Sunday, May 30, 2010

Fun With Lakers-Suns Shot Location Data

Digging into the shot-location data from Hoopdata, and the play-type data from My Synergy Sports for the Lakers-Suns series revealed several pieces of information that I found fascinating. Let's get right to it.

1. BATTLE OF THE PHX 3-POINT LINE
For a series that featured such high-powered offensive performances, arguably the decisive statistic was a defensive victory for the Lakers.

The Suns were the no. 1 team in the regular season in 3PT% at .412. Meanwhile, L.A. was the no. 1 team in defensive 3PT% at .328.

So, the Phoenix three-point line was a key battleground, and it's fair to say that the Lakers scored a huge win in holding the Suns to just a .329 percentage from behind the arc. To put it into perspective, only two teams (NJ, DET) shot worse than .329 on threes for the regular season.

To add insult to injury, the Lakers - who shot just .341 on threes for the season (rank: 24) - outshot the Suns from downtown for the series, connecting on a .369 mark which was bettered by only six teams for the season.
2009-10 REGULAR SEASON
TEAM 3PM 3PA 3P% RK
PHX O 8.9 21.6 .412 1
LAL D 6.3 19.3 .328 1

LAL O 6.5 19.0 .341 24
PHX D 6.8 19.3 .355 17

2010 CONFERENCE FINALS
TEAM 3PM 3PA 3P%
PHX O 8.2 24.8 .329
LAL O 8.7 23.5 .369
2. KOBE ON FIRE FROM OUTSIDE
The headline story of L.A.'s series-clinching Game 6 victory was the jaw-dropping array of shots nailed by Kobe Bryant under duress on the perimeter.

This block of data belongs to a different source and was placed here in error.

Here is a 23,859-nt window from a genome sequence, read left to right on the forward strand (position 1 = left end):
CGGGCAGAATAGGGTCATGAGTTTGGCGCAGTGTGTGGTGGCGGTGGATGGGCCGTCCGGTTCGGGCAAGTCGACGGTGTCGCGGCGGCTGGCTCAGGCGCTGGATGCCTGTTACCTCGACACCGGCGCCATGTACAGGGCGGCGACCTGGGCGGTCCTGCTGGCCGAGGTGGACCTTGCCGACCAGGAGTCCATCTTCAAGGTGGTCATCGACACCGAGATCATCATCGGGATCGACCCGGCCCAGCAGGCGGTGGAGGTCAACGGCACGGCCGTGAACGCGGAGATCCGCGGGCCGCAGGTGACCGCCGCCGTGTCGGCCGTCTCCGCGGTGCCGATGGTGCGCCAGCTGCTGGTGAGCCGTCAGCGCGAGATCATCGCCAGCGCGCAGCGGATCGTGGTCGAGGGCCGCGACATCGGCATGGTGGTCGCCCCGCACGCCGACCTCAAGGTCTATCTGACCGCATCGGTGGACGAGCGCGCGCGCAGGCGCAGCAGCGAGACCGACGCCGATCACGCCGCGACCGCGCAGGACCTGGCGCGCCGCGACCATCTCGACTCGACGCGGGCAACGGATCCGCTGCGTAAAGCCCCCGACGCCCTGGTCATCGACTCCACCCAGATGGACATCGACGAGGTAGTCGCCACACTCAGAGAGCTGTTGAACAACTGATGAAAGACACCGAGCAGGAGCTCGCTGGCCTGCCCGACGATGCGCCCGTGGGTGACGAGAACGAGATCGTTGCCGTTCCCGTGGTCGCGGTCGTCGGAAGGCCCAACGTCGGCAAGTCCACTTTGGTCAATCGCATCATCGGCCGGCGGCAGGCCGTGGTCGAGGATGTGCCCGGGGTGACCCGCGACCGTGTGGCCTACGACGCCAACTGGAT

One of the better features on Hoopdata is the ability to see field-goal shooting numbers from different distances on the floor. In Game 6, Bryant hit on 6-11 "long 2-pointers" (shots from 16-23 feet, inside the 3pt line) along with 3-8 three-pointers, continuing a series-long trend of excellent outside shooting by Kobe.

The Suns actually executed their game plan of forcing Kobe to shoot contested long 2's, but Bryant vastly outshot his normal numbers on long 2's in the series.

In the regular season, Kobe shot .415 on long 2's, and in the first two playoff series, he was down to just .353 from 16-23 feet. However, against Phoenix, Bryant was a remarkable .580 on long 2's, connecting on 29-50.

On top of that, Bryant also made 19-44 (.432) threes for the series, dwarfing his regular-season numbers not only in percentage (.329), but also in makes (3.2 per game, vs. 1.2 in the season).

Whether Kobe can keep his hot shooting going could be a key to The Finals. A linchpin of Boston's defensive strategy is to force Bryant into long 2's, and Kobe hit on just 14-39 (.358) of long 2's in the 2008 Finals.
KOBE ON LONG TWOS (16-23 FOOTERS)
FGM FGA FG%
v PHX 4.8 8.3 .580
v OK/UT 1.8 5.1 .353
09-10 2.5 6.0 .415

KOBE ON THREE-POINTERS
FGM FGA FG%
v PHX 3.2 7.3 .432
v OK/UT 1.5 4.0 .375
09-10 1.2 3.7 .329
3. THE BEST LONG-TWO SHOOTING YOU'LL EVER SEE
In the modern NBA, it's commonly understood that the most efficient shots are those taken at the rim and behind the three-point line. The most effective defensive strategy, generally, is to try to force long two-point shots, which are the least efficient shots in basketball.